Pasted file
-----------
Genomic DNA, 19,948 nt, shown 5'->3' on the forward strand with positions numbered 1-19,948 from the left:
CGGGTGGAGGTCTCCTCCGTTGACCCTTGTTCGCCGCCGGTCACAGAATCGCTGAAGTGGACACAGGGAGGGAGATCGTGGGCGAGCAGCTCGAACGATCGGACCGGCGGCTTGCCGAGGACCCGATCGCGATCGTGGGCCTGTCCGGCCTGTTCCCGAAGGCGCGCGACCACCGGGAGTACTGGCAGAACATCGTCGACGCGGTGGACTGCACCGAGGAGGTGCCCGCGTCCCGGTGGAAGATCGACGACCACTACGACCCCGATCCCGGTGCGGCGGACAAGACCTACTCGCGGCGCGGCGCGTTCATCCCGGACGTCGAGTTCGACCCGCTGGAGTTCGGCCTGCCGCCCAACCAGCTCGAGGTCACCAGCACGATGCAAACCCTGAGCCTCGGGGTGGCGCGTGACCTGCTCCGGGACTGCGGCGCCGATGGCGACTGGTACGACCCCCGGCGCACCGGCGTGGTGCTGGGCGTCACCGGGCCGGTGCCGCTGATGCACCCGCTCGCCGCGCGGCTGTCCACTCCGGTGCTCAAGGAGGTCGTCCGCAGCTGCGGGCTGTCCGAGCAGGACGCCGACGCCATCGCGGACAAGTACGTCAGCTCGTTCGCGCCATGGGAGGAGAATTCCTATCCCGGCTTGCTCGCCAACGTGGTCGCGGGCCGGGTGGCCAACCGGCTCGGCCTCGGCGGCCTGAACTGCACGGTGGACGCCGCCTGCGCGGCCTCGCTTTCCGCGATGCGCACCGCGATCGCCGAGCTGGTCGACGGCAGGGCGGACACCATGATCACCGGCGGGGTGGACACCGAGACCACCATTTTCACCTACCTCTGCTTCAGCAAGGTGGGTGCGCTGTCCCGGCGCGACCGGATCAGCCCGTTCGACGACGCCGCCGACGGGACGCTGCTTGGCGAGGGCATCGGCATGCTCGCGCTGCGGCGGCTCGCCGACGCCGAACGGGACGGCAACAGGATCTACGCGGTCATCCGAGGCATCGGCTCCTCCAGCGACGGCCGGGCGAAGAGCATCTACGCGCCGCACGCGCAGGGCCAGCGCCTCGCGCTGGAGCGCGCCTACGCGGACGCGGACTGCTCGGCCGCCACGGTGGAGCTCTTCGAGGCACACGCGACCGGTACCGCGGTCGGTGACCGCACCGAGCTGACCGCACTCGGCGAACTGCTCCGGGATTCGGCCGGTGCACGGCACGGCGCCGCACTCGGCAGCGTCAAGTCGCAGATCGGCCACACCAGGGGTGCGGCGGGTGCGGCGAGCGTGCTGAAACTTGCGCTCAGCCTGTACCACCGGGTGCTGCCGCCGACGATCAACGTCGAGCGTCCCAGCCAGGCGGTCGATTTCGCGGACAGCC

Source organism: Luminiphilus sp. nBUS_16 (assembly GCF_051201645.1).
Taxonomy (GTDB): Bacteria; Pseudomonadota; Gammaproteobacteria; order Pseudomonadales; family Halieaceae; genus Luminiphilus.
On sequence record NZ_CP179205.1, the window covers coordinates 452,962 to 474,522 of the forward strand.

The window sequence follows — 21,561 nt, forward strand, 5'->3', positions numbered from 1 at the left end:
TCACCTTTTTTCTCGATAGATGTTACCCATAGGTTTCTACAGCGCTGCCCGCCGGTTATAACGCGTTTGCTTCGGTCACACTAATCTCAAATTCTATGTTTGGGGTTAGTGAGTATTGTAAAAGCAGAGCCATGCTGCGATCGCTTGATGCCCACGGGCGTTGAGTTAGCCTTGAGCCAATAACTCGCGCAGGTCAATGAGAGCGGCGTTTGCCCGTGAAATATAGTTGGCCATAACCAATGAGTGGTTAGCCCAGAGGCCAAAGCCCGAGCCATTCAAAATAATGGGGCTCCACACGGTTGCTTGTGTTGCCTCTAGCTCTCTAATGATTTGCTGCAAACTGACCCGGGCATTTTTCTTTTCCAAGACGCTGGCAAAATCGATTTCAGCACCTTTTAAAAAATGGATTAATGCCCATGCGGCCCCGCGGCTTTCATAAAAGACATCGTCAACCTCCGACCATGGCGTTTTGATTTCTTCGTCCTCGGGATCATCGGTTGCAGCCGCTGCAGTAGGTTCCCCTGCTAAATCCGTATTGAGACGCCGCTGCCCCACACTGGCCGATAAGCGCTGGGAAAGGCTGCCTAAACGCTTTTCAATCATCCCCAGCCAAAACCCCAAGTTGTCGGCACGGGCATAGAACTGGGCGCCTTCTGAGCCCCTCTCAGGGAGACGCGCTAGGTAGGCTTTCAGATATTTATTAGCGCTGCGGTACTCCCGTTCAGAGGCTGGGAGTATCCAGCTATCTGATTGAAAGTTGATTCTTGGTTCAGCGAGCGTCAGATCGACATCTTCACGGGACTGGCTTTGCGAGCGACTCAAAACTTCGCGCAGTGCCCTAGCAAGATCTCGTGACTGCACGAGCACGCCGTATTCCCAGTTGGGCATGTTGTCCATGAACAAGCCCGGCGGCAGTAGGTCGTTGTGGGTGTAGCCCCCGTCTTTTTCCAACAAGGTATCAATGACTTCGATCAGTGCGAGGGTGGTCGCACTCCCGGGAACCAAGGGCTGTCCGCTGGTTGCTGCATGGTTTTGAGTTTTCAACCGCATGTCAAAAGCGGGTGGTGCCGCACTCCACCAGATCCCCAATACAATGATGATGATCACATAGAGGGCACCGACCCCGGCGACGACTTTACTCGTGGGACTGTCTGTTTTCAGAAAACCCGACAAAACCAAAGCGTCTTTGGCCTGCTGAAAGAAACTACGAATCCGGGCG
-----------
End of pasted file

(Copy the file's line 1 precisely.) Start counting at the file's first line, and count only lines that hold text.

Genomic DNA, 19,948 nt, shown 5'->3' on the forward strand with positions numbered 1-19,948 from the left: